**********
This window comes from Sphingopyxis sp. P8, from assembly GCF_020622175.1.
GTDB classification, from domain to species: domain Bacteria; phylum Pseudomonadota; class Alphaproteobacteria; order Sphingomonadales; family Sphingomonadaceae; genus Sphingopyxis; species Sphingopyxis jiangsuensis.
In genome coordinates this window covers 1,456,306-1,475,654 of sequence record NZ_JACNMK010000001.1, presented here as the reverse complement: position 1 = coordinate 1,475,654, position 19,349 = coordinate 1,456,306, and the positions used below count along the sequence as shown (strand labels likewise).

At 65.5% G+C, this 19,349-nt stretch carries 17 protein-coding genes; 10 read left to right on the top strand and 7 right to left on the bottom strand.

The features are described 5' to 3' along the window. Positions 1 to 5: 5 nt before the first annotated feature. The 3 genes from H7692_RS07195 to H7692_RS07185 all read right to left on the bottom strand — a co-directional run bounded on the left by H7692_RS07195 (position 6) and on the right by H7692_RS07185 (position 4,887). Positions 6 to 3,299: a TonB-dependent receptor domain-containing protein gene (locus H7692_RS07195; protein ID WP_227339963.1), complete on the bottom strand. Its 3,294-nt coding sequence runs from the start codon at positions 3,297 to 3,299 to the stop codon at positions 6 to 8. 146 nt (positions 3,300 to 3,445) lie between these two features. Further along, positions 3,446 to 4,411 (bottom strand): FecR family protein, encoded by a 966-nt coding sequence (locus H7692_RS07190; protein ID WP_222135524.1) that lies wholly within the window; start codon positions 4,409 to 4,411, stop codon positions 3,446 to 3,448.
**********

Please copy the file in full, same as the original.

This window comes from Sphingopyxis sp. P8, from assembly GCF_020622175.1.
GTDB classification, from domain to species: domain Bacteria; phylum Pseudomonadota; class Alphaproteobacteria; order Sphingomonadales; family Sphingomonadaceae; genus Sphingopyxis; species Sphingopyxis jiangsuensis.
In genome coordinates this window covers 1,456,306-1,475,654 of sequence record NZ_JACNMK010000001.1, presented here as the reverse complement: position 1 = coordinate 1,475,654, position 19,349 = coordinate 1,456,306, and the positions used below count along the sequence as shown (strand labels likewise).

At 65.5% G+C, this 19,349-nt stretch carries 17 protein-coding genes; 10 read left to right on the top strand and 7 right to left on the bottom strand.

The features are described 5' to 3' along the window. Positions 1 to 5: 5 nt before the first annotated feature. The 3 genes from H7692_RS07195 to H7692_RS07185 all read right to left on the bottom strand — a co-directional run bounded on the left by H7692_RS07195 (position 6) and on the right by H7692_RS07185 (position 4,887). Positions 6 to 3,299: a TonB-dependent receptor domain-containing protein gene (locus H7692_RS07195; protein ID WP_227339963.1), complete on the bottom strand. Its 3,294-nt coding sequence runs from the start codon at positions 3,297 to 3,299 to the stop codon at positions 6 to 8. 146 nt (positions 3,300 to 3,445) lie between these two features. Further along, positions 3,446 to 4,411 (bottom strand): FecR family protein, encoded by a 966-nt coding sequence (locus H7692_RS07190; protein ID WP_222135524.1) that lies wholly within the window; start codon positions 4,409 to 4,411, stop codon positions 3,446 to 3,448.